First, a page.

Compass Lexecon assisted Agrium and Potash Corporation of Saskatchewan in obtaining regulatory approval for their $36 billion merger of equals, which creates the largest crop nutrient company in the world. The merger involved multiple crop fertilizer products, such as nitrogen, phosphate and potash fertilizers, in multiple jurisdictions, including the United States, Canada, China and India. Between the two companies, they produce roughly half of all potash in North America. Compass Lexecon showed through detailed econometric and other analyses that the proposed merger would not harm competition to supply potash in the United States because of global competition. The Federal Trade Commission (FTC) cleared the merger without requiring any potash divestitures. As part of the FTC process, the parties agreed to divest two production facilities, one producing SPA (or superphosphoric acid) and one producing nitric acid. The merger was also cleared with minimal divestiture requirements in China and India.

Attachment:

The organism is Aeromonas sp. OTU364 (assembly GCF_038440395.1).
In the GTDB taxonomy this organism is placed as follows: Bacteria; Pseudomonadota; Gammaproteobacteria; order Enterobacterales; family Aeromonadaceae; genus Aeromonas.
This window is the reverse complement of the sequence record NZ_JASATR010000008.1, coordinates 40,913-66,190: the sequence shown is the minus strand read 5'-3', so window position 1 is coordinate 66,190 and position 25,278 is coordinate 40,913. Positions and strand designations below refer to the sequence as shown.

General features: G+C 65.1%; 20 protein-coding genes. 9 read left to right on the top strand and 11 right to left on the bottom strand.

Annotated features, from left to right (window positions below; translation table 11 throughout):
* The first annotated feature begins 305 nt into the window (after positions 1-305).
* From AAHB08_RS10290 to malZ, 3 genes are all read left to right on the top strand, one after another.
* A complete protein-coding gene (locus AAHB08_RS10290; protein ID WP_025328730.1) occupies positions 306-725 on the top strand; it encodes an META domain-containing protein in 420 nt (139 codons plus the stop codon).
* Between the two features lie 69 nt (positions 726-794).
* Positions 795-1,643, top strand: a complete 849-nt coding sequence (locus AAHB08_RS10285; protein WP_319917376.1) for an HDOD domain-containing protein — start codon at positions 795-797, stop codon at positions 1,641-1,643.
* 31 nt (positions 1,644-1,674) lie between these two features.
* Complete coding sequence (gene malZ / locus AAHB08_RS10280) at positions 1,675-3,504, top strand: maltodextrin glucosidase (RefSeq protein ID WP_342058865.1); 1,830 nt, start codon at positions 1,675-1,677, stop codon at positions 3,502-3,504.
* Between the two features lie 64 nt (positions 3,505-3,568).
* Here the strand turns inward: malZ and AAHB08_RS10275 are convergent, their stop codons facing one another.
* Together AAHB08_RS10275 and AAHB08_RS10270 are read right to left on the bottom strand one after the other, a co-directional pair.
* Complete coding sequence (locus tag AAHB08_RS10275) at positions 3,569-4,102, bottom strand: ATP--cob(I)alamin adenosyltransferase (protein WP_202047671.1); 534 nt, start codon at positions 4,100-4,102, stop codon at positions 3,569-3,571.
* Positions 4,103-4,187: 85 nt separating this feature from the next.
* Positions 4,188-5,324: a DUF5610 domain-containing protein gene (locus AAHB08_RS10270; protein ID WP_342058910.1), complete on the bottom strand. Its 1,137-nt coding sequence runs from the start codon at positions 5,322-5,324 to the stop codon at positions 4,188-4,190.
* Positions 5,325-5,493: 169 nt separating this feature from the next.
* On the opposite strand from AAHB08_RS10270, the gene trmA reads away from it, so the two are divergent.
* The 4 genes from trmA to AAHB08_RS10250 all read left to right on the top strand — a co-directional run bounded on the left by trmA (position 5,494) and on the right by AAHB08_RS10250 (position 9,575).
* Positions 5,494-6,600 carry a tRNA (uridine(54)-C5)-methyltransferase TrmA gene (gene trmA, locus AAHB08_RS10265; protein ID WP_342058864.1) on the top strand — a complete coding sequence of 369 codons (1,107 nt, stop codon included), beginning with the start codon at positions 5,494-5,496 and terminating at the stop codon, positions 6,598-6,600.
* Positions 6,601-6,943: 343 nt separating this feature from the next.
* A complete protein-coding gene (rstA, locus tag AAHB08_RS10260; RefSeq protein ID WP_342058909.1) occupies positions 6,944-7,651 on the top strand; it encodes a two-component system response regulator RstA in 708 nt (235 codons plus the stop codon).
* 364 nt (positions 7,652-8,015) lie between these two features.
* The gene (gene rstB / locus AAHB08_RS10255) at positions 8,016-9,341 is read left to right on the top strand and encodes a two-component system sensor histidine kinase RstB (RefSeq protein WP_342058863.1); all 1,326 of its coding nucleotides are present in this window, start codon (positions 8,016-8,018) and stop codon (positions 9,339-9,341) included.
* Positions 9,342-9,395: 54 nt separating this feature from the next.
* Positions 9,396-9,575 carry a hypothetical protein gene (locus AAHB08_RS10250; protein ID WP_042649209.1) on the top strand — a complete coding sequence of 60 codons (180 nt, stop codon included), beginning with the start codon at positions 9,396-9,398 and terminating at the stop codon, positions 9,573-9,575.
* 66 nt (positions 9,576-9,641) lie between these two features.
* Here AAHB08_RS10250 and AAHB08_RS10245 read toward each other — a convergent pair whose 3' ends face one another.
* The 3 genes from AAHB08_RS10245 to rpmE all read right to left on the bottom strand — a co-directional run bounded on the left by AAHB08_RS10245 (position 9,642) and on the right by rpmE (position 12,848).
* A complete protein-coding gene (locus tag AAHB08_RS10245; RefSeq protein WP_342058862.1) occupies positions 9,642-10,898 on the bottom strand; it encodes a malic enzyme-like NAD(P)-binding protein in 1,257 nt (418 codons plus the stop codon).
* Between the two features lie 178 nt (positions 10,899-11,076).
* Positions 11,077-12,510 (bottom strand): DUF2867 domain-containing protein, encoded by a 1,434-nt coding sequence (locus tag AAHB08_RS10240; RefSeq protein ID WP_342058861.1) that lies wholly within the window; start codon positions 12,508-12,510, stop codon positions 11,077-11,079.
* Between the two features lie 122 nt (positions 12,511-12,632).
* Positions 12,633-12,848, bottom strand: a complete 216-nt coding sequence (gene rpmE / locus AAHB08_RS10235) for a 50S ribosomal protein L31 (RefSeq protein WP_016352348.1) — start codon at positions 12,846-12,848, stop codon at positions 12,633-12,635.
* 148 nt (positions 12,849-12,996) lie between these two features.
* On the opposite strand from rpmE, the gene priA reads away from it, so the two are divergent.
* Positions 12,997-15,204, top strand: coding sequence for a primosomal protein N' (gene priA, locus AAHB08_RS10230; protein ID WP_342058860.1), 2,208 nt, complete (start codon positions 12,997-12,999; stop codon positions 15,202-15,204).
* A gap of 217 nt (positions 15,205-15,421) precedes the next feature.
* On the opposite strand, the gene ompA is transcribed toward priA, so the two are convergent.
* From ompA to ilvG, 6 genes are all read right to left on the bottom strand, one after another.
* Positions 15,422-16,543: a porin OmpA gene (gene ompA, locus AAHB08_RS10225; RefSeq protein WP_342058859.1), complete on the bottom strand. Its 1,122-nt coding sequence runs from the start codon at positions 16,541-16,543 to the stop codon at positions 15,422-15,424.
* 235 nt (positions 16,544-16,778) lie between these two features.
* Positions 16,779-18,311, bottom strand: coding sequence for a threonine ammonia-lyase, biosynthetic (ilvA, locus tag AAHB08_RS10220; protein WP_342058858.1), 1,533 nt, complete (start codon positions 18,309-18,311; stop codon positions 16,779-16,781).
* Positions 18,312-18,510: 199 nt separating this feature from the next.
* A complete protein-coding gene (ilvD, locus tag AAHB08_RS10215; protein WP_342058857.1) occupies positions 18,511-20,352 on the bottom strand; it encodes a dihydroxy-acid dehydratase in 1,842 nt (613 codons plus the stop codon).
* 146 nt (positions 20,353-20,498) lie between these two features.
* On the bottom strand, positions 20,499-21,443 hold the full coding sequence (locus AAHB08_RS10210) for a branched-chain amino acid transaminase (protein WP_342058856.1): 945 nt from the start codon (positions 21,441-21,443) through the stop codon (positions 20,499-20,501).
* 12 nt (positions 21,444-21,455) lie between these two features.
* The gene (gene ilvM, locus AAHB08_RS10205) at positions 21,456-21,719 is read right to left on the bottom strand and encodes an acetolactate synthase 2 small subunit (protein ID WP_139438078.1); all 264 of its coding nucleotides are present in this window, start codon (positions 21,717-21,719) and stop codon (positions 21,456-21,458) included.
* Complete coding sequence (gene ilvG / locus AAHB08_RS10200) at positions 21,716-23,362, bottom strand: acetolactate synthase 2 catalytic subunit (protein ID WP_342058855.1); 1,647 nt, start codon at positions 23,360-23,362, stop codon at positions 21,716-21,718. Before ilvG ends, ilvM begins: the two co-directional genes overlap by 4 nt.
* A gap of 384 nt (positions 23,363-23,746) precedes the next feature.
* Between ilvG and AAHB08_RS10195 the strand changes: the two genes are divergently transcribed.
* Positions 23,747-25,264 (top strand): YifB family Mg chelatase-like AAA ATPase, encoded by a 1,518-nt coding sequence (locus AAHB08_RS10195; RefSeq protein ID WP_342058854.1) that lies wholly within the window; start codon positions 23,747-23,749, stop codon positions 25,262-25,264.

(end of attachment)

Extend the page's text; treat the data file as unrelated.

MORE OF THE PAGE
Compass Lexecon worked with Agrium’s counsel, Latham & Watkins LLP and Blake, Cassels & Graydon LLP and PotashCorp’s counsel, Jones Day and Stikeman Elliott LLP, to present our economic analyses to competition authorities around the world. The Compass Lexecon team included Jonathan Orszag, Jay Ezrielev, Elizabeth Xiao-Ru Wang, Todd Kendall, Maya Meidan, Bich Ly, Genaro Marquez, Mihir Narain, Rohini Sadarangani, Christopher Rybak, Prerana Nanda, Gloriana Alvarez and Erika Morris, representing Compass Lexecon’s offices in Washington, DC, Oakland, Los Angeles, Chicago and Boston.
Compass Lexecon worked with Michael G. Egge, Amanda P. Reeves, Farrell J. Malone, Lindsey S. Champlin, Noel E. Miller, Brady P. P. Cummins, David L. Johnson and Yanyan Yang of Latham & Watkins; Phillip A. Proger, Michael Sennett, Michael A. Gleason and Erin L. Shencopp of Jones Day; Kevin MacDonald, David Dueck and Randall Hofley of Blake, Cassels & Graydon; and Lawson A.W. Hunter and Susan M. Hutton of Stikeman Elliott.